Rio Tinto Group and BHP Billiton Ltd. (BHP), two of the world’s biggest iron ore producers, are benefiting as falling iron ore prices pressure smaller rivals in China to shut down.
The price of iron ore has plunged 44 percent from its February 2013 peak on the back of record output. That’s hurting mining companies in China where 20 percent to 30 percent of mines have closed, according to the China Metallurgical Mining Enterprise Association.
The closures are helping Rio Tinto and BHP which, along with Vale SA (VALE5), already control about two thirds of global seaborne supply from their low-cost mines. About $40 billion a year of iron ore is mined in China, the country that’s also the world’s biggest buyer of the steelmaking component.
“Many smaller mines in China have stopped production due to the falling prices,” said Sarah Wang, a Shanghai-based analyst with Masterlink Securities Corp. “It’s the right time for BHP and Rio to seize the opportunity to boost their market share.”
BHP, the world’s biggest mining company, last month also flagged the closure of some Chinese ore mines.‘ “Most of them are smaller ones, while the bigger ones are also starting to be affected,” Liu Xiaoliang, the association’s general secretary, said in an interview. “Almost 70 percent of the ore processing companies have also closed.”
Iron ore, which entered a bear market in March, this week hit a 21-month low of $89 a dry ton, down from a February 2013 peak of $158.90. Morgan Stanley expects prices to drop as low as $80 in the second half, and will average about $90 next year, according to a June 12 report.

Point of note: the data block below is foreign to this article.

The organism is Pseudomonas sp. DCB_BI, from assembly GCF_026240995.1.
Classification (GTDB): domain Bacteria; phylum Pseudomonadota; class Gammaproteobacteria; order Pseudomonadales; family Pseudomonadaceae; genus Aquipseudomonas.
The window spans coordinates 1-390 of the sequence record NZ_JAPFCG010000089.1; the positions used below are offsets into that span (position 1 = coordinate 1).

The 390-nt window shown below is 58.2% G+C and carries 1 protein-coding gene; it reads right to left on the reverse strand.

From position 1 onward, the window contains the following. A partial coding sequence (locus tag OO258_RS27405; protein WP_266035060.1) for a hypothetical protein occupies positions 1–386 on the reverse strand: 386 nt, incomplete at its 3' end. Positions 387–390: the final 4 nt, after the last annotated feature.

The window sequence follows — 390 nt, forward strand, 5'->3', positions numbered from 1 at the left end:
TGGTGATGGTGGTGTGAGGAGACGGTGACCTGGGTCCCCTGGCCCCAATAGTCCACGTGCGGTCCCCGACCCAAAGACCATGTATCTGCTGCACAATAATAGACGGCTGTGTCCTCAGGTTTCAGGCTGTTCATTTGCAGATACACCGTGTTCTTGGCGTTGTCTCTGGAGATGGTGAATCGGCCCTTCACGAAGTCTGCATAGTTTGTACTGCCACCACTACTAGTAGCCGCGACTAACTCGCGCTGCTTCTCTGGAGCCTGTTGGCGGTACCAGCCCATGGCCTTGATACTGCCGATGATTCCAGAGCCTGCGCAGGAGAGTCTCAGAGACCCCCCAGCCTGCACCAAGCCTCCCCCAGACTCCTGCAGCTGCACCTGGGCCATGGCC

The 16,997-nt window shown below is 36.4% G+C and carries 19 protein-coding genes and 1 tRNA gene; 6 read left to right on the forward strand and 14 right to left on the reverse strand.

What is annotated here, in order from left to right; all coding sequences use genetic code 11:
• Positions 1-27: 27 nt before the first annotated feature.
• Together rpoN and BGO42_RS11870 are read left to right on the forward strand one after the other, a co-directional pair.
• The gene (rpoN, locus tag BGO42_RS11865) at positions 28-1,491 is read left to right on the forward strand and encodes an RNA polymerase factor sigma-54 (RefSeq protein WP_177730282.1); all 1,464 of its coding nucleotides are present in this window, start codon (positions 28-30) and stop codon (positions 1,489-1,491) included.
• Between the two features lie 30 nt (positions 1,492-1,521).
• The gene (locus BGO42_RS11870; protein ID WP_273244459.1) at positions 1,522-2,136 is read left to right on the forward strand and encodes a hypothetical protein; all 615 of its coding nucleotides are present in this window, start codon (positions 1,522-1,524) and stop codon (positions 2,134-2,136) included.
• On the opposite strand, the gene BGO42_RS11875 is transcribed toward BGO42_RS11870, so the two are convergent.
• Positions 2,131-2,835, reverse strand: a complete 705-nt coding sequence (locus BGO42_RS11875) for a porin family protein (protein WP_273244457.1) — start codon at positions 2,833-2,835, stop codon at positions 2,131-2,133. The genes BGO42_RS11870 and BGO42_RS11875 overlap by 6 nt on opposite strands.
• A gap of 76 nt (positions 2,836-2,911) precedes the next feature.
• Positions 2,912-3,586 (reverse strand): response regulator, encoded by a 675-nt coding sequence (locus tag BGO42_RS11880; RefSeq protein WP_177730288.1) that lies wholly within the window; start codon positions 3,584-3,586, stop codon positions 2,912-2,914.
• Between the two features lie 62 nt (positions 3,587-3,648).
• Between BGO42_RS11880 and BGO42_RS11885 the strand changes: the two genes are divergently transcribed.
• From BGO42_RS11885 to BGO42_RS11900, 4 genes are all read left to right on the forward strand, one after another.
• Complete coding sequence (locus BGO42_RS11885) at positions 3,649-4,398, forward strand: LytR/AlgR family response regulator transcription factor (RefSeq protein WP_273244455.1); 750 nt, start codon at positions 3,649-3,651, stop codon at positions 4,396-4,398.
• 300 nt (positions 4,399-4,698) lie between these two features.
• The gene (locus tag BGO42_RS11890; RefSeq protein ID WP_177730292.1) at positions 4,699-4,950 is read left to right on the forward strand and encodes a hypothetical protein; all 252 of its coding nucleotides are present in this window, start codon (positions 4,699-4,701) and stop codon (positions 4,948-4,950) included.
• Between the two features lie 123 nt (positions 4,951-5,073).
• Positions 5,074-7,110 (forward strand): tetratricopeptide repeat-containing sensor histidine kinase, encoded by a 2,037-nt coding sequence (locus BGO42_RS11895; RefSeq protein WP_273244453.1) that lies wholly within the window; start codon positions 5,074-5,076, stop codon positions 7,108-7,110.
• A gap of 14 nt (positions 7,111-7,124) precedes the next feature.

Share prices for the top producers have slipped less than half that, a marked contrast to the last slump when they moved in near-lockstep.
BHP, the world’s third-largest iron producer, lost about 8 percent of its market value from the Feb. 20, 2013, the iron ore price peak, to the June 16 low, and the comparable Australian shares of Rio Tinto, the second biggest, declined 16 percent. Brazil’s Vale, the top iron miner, is down about 27 percent.
Share prices for producers already include ore prices, Deutsche Bank AG analysts led by Paul Young said in a June 16 report. The last time iron ore collapsed, falling 55 percent from Feb. 16, 2011 to Sept. 5, 2012, BHP and Rio Tinto slumped 33 percent and 44 percent.
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